Ingun Grimstad Klepp and Silje Elisabeth Skuland
In Norway, there is a broad consensus that experiencing nature and performing physical activities outdoors is healthy, important and typical Norwegian. The Norwegian explorer Fridtjof Nansen’s expression ‘simple outdoor life’ is a great national symbol. In recent years we have seen a rapid technological development of outdoor recreational outfits and a massive increase of the quantity of different clothing and equipment for these activities on the market. This is due to both a specialisation of clothing for different activities and a fast turn over of these kinds of products.
In this paper we will discuss what the drivers for objectification of outdoor leisure are, as seen from the consumers’ point of view. In addressing this question, focus was on how the ‘standard-package,’ that is what is considered as ordinary and necessary, has changed and what consumers tell us about their motivations for buying new equipment and how they explain the necessity and need for new equipment. Technological innovations within clothing and fabric for optimal performance in skiing, running and biking are welcomed by many people, especially high income families. However, this development consists of a dilemma because the consumption growth takes place within activities regarded as simple and in a contrast to modern excess consumption and environmental strains.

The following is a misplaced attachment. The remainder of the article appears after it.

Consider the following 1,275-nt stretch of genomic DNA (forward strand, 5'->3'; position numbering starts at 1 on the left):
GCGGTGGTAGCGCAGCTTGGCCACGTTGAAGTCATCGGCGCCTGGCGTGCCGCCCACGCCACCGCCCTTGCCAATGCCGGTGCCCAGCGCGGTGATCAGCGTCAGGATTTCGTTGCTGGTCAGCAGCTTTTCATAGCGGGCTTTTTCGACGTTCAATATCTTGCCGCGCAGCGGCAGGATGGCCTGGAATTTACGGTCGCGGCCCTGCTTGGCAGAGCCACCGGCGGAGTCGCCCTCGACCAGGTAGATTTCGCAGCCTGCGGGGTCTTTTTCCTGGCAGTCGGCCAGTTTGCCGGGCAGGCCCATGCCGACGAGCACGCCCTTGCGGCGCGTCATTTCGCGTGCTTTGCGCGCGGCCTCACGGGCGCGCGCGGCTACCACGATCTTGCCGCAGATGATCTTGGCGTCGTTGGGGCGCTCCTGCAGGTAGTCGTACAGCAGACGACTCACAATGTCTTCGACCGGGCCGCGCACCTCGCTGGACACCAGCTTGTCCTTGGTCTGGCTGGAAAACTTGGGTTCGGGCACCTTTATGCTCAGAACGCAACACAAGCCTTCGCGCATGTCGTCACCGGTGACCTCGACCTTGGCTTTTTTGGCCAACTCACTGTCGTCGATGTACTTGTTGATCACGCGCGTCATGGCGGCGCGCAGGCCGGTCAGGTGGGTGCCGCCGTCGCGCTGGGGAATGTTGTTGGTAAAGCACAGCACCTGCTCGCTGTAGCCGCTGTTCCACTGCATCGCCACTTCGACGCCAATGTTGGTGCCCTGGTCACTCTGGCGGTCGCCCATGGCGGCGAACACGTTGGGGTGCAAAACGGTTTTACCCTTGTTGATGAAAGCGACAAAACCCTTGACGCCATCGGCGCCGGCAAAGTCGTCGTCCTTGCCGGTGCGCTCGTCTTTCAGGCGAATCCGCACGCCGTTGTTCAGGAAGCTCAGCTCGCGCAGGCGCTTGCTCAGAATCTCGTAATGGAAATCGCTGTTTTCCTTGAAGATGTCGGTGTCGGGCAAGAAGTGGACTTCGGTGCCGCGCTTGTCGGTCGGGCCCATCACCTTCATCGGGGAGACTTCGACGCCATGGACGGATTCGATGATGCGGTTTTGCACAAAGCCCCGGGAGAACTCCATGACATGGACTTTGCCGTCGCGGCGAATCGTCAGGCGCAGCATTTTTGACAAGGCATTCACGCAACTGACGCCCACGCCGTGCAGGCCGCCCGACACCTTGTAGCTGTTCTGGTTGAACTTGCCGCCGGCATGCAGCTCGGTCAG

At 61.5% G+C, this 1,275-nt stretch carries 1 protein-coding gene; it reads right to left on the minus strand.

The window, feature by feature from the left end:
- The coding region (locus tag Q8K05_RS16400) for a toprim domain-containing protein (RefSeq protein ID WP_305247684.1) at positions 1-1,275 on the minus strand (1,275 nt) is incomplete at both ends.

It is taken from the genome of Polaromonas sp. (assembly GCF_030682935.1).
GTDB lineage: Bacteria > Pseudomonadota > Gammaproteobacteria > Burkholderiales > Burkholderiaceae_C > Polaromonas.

Our study shows that outfits for outdoors activities are integrated as part of the skills and knowledge to perform and participate in the activities, and that few reactions to the consumption growth arise because the consumption contributes to activities seen as healthy and valuable. Functional clothes and equipment makes the activities safer and funnier, and therefore motivates increased participation. To be outdoors in the nature and do physical activities is something many Norwegians desire to do more often.